Express Pharma

Tata Trusts supports creation of OSPF

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2nd Annual Global Open Source Pharma conference  in Germany brought together researchers, NGOs, industry professionals, philanthropists and entrepreneurs who aim to create better, cheaper, and faster ways to bring novel therapeutics to market

Tata Trusts has announced their support for the creation of the Open Source Pharma Foundation (OSPF) at OSP2, the 2nd Annual Global Open Source Pharma conference.  Held at Castle Rauischholzhausen in Germany recently, the OSP conference brought together researchers, NGOs, industry professionals, philanthropists and entrepreneurs who aim to create better, cheaper, and faster ways to bring novel therapeutics to market.

In addition to Tata Trusts, the conference included participants from Médecins Sans Frontières, Open Source Drug Discovery (OSDD), Sanofi Aventis, Open Source Malaria, the Open Society Foundations, the Structural Genomics Consortium, INSERM,  Oxford University, Philipps-University Marburg, Paris Descartes University, McGill University, FasterCures, a centre of the Milken Institute, Transparency Life Sciences, Taros Chemicals, Center for Research and Interdisciplinarity (CRI), Germany’s House of Pharma, Gesmer Updegrove, Cures within Reach, Medicines for Malaria Venture, and the Foundation for Neglected Disease Research, and has previously included participants from the WHO/TDR, other large pharmaceutical companies, and several national governments. In four words, Open Source Pharma is ‘affordable medicine for all.’  In three words:  “Linux for drugs.”

Open Source Pharma (OSP) is a concept inspired by the Linux model of operation. Adapted to tackling important public health challenges, it hopes to catalyse radical change in the way we do medical R&D and deliver better and more affordable innovation quicker and cheaper to patients.  In brief, crowdsourced, computer-driven drug discovery, IT-enabled clinical trials with open data and generics manufacture. This year’s conference was a follow-up to the first global Open Source Pharma Conference, held at the Rockefeller Foundation Bellagio Center, Lake Como, Italy in 2014, where participants adopted a joint mission statement for the movement.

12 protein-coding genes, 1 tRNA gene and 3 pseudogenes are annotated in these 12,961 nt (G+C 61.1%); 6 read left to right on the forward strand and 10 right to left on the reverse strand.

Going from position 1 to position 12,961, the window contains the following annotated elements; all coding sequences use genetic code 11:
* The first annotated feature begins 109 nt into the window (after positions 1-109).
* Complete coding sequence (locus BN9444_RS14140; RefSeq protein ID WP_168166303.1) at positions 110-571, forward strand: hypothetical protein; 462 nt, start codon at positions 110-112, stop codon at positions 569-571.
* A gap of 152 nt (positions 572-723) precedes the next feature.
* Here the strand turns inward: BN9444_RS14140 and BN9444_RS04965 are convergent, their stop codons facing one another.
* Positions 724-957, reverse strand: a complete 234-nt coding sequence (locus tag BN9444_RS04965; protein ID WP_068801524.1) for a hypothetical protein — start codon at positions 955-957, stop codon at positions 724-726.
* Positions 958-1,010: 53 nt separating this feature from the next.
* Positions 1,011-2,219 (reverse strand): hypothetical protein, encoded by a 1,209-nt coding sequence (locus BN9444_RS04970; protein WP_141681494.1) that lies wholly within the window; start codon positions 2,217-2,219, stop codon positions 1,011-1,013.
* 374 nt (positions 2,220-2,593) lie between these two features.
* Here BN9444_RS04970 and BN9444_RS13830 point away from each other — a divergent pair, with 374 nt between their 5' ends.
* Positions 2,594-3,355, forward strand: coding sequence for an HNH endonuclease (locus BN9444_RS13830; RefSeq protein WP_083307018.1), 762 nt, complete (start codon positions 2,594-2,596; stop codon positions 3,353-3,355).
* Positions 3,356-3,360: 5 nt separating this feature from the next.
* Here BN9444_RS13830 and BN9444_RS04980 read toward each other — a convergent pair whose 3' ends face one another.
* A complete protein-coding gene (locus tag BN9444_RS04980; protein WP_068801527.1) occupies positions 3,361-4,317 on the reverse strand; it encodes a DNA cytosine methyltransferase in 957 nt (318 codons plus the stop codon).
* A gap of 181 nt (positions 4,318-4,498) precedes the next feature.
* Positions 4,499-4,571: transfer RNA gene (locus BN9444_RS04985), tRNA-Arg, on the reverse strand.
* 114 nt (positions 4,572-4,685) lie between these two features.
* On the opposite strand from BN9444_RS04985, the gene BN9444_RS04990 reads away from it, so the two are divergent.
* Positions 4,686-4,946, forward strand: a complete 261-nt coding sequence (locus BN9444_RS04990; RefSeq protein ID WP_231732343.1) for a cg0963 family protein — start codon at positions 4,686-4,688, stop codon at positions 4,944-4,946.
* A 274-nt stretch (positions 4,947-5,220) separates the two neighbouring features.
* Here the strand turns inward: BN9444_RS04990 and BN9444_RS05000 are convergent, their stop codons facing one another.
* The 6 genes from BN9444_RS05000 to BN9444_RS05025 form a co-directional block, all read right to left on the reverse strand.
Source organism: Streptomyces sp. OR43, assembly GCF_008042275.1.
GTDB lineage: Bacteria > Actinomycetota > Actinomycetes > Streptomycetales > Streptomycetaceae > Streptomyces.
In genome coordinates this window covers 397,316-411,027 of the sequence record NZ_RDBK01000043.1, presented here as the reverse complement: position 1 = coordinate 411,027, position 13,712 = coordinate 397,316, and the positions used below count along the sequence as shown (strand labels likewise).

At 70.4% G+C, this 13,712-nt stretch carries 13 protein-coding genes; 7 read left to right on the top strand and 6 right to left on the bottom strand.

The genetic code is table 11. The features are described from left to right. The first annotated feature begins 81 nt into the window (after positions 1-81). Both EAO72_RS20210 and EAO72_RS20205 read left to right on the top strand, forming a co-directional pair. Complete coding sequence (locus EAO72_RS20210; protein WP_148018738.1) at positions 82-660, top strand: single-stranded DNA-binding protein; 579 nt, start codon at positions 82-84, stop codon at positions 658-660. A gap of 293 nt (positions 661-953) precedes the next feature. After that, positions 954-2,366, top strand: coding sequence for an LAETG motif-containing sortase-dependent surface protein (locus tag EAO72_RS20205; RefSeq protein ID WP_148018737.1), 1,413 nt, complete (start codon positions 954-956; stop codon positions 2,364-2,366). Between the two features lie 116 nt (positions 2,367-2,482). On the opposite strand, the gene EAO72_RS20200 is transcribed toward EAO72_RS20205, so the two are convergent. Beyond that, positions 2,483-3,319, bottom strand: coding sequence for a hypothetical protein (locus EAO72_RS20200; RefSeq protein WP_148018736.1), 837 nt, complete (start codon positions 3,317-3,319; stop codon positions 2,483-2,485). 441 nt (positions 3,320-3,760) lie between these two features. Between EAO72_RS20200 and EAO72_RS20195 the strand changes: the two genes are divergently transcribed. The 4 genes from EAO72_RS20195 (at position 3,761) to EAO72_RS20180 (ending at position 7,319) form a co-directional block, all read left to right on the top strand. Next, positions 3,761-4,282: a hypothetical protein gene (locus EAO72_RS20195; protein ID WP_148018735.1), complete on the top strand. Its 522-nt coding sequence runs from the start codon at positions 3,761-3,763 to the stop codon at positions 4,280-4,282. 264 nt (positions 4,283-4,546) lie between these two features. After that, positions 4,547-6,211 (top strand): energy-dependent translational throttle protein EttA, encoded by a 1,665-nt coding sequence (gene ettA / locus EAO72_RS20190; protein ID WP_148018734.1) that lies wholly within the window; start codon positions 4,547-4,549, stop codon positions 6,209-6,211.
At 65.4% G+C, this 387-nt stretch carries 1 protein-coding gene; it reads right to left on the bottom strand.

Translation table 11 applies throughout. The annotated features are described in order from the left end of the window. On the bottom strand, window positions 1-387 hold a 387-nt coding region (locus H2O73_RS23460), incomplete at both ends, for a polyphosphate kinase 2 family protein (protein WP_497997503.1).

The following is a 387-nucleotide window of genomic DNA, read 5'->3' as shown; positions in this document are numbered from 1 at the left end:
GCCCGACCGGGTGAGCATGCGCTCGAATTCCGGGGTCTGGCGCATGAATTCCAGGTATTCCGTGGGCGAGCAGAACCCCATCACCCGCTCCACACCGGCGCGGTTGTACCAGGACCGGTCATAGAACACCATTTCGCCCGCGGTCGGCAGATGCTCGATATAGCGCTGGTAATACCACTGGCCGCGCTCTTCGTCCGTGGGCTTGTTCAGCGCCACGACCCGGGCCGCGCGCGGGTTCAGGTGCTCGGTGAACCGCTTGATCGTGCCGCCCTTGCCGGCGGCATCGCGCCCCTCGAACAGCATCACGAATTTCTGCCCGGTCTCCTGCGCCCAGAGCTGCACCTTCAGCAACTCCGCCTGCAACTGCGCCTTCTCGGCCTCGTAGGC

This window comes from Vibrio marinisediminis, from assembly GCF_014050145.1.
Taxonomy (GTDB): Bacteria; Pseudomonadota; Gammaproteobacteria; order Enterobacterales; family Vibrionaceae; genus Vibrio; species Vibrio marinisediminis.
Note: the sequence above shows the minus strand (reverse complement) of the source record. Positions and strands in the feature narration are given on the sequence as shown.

Jaykumar Menon, Convener, Open Source Pharma Foundation, said, “Our vision is to provide affordable medicine for all. We aim to support a growing open source pharma movement that includes existing initiatives to create a comprehensive and alternative open source pharma system driven by principles of openness, patient need, and affordability.  It will systematically address bottlenecks in the pharma development pipeline by applying open source techniques wherever applicable. This covers all stages, from policy/political will to discovery, development, manufacturing, distribution, and use. Open Source Pharma bends the energies of the universe towards bugs that affect billions.  With enough eyes, all bugs are shallow.”

In India, the Open Source Pharma Foundation’s initial projects include India’s first Product Development Partnership (PDP), led by Dr Tanjore Balganesh, the former head of Astra Zeneca India, and will focus on the rapid development of breakthrough medicines, including renewed efforts to develop effective therapies to roll back the tuberculosis epidemic, which kills nearly 1.5 million patients a year, making it the most lethal infectious disease globally after HIV/AIDS. Other activities include public outreach, education initiatives including open source research fellowships, and global crowdsourced science. Advisory Board members include Bernard Munos (FasterCures/Forbes blogger), Matthew Todd (The University of Sydney/Founder of Open Source Malaria).

Ganesh Neelam, Development Manager, Tata Trusts said, “Tata Trusts shares the vision to deliver affordable medicines for patients across the world and especially in developing countries. We are confident that within five years, our co-partnership with the Open Source Pharma Foundation will enable innovative breakthroughs in cost effectively treating the most pressing diseases such as tuberculosis and malaria. We have been one of the first supporters of this initiative and are fully committed to making a real difference in this area.”

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